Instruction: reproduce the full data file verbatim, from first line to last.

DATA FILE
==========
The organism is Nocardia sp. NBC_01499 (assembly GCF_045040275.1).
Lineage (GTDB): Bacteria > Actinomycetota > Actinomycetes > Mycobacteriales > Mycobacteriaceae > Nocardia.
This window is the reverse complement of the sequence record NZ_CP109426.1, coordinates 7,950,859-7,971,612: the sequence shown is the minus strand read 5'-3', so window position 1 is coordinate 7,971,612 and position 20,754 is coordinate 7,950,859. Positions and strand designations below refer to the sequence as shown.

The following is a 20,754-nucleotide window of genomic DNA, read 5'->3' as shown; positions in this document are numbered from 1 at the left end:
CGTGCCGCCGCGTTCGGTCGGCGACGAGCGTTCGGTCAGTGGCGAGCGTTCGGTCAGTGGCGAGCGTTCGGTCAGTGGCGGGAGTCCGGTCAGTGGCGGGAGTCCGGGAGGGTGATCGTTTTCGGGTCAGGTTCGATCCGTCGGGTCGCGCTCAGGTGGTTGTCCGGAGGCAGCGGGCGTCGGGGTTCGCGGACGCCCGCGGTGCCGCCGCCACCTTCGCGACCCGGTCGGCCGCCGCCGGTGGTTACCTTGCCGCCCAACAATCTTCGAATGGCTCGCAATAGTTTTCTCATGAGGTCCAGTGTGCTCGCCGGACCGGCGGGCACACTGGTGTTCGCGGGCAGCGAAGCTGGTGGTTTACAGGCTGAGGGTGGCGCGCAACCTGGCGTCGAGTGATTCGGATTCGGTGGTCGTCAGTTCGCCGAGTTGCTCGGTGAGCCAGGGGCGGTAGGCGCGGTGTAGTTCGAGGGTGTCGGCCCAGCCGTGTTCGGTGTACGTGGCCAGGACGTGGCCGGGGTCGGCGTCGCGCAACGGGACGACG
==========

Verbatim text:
The organism is Nocardia sp. NBC_01499 (assembly GCF_045040275.1).
Lineage (GTDB): Bacteria > Actinomycetota > Actinomycetes > Mycobacteriales > Mycobacteriaceae > Nocardia.
This window is the reverse complement of the sequence record NZ_CP109426.1, coordinates 7,950,859-7,971,612: the sequence shown is the minus strand read 5'-3', so window position 1 is coordinate 7,971,612 and position 20,754 is coordinate 7,950,859. Positions and strand designations below refer to the sequence as shown.

The following is a 20,754-nucleotide window of genomic DNA, read 5'->3' as shown; positions in this document are numbered from 1 at the left end:
CGTGCCGCCGCGTTCGGTCGGCGACGAGCGTTCGGTCAGTGGCGAGCGTTCGGTCAGTGGCGAGCGTTCGGTCAGTGGCGGGAGTCCGGTCAGTGGCGGGAGTCCGGGAGGGTGATCGTTTTCGGGTCAGGTTCGATCCGTCGGGTCGCGCTCAGGTGGTTGTCCGGAGGCAGCGGGCGTCGGGGTTCGCGGACGCCCGCGGTGCCGCCGCCACCTTCGCGACCCGGTCGGCCGCCGCCGGTGGTTACCTTGCCGCCCAACAATCTTCGAATGGCTCGCAATAGTTTTCTCATGAGGTCCAGTGTGCTCGCCGGACCGGCGGGCACACTGGTGTTCGCGGGCAGCGAAGCTGGTGGTTTACAGGCTGAGGGTGGCGCGCAACCTGGCGTCGAGTGATTCGGATTCGGTGGTCGTCAGTTCGCCGAGTTGCTCGGTGAGCCAGGGGCGGTAGGCGCGGTGTAGTTCGAGGGTGTCGGCCCAGCCGTGTTCGGTGTACGTGGCCAGGACGTGGCCGGGGTCGGCGTCGCGCAACGGGACGACG